Source: University of Helsinki
Summary: Researchers investigate the molecular mechanisms underlying myocardial regenerative ability. Advantages could be the development of novel treatments for patients to regain heart function after myocardial infarction.
One major problem in the treatment of heart disease is the inability of adult myocardial cells to regenerate. Thus, tissue damaged by, for example, myocardial infarction is not revived. New approaches for developing novel treatments are being sought to help patients regain heart function after myocardial infarction. During the first days of life, the heart of a newborn mouse adapts to entirely new physiological conditions, larger volume loads and an increased energy demand. As a result, fundamental changes occur in the heart. Studies have shown that the heart of neonate mouse retains its ability to effectively repair tissue damage. This ability of the cardiac muscle to regenerate, however, gradually disappears during the first week of life. Researchers from the University of Helsinki investigate the molecular mechanisms underlying myocardial regenerative ability. The study findings were published in the journal Frontiers in Physiology.
A research collaboration investigates the molecular mechanisms underlying myocardial regenerative ability. Research groups have recently published an analysis that combined three different systems-level methods on mechanisms associated with the loss of regenerative ability of the heart soon after birth. They used a large scale analytical platforms approach combining RNA sequencing, quantitative proteomics and metabolomics as well as bioinformatics to characterize the events initiated in the hearts of newborn mice during the first week after birth. Fructose-induced glycolysis was a key factor for myocardial regenerative ability, an activity associated with an increased proliferation of cardiac muscle cells during the first days after birth.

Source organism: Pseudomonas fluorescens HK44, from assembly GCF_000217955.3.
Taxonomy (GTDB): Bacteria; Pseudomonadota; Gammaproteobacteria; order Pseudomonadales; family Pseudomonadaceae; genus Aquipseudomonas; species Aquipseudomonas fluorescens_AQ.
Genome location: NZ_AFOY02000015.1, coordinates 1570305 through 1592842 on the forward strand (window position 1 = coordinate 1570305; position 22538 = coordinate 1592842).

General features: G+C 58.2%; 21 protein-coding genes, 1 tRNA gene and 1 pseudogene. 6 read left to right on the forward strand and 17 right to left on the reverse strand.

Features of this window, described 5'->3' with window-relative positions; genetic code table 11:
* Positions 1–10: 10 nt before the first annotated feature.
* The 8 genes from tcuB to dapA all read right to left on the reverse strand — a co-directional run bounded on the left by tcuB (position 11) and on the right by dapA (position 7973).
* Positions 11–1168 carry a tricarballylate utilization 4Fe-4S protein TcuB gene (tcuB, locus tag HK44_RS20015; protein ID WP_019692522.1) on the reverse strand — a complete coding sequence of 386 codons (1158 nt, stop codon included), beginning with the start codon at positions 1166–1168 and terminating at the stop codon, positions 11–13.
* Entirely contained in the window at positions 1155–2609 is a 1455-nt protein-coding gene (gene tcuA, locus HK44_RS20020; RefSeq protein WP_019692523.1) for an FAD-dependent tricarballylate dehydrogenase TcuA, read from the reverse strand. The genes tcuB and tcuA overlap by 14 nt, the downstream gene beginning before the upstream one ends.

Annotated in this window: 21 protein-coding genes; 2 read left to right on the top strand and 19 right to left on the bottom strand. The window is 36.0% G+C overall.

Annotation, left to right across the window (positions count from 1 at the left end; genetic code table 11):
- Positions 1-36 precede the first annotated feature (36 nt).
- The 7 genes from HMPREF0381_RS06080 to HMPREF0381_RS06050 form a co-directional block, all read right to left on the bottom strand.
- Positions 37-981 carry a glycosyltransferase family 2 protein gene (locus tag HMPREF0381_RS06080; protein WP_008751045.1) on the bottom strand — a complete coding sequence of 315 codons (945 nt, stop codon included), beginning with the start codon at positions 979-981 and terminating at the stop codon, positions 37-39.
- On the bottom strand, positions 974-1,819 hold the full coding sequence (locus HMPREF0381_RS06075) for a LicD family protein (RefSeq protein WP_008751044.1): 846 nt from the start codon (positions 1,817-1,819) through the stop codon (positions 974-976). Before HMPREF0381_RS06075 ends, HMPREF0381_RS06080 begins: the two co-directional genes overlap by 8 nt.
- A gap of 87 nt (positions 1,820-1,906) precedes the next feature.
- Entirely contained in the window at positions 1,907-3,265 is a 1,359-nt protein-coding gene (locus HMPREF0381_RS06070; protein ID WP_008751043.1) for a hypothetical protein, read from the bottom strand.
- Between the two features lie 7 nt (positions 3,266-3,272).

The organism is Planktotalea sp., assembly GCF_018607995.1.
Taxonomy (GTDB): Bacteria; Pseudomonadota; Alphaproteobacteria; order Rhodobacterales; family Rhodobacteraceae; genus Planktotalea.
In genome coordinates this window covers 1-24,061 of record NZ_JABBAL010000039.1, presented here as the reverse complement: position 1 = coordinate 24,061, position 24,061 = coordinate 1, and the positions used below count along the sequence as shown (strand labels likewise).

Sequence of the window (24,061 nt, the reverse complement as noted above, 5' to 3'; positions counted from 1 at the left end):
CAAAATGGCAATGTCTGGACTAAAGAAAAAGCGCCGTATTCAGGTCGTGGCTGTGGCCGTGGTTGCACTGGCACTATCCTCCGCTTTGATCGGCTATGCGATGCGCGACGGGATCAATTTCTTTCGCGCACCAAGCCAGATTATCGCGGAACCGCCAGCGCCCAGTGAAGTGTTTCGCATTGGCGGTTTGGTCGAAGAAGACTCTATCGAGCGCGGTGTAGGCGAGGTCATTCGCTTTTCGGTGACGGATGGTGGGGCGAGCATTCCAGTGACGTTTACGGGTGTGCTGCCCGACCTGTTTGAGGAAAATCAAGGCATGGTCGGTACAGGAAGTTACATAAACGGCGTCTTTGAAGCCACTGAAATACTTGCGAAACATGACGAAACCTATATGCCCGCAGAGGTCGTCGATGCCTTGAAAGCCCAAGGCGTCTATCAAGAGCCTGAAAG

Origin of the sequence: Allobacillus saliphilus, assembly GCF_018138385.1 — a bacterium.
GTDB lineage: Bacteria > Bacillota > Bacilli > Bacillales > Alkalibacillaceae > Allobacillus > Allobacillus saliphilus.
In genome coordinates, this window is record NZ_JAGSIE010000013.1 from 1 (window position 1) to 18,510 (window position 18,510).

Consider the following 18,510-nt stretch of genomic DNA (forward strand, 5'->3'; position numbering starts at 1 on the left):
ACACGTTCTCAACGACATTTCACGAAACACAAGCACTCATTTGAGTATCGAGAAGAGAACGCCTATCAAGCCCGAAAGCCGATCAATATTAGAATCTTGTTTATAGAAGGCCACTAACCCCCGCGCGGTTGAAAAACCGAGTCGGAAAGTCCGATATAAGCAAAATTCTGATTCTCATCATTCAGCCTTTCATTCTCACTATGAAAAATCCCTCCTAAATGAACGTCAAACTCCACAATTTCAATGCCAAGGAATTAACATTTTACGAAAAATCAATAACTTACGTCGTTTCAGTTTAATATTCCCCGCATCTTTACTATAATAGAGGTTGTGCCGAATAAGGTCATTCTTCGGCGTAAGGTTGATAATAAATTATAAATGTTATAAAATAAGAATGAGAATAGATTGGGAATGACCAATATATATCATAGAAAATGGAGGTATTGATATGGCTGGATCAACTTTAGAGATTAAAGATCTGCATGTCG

Docent Maciej Lalowski said, “These results also help us to understand the mechanisms of the human heart disease and what molecular factors affect myocardial regeneration. Understanding these mechanisms can open up possibilities for developing new types of treatments.”
More Information: Maciej M. Lalowski et al, “Characterizing the Key Metabolic Pathways of the Neonatal Mouse Heart Using a Quantitative Combinatorial Omics Approach”, Frontiers in Physiology (2018). DOI: 10.3389/fphys.2018.00365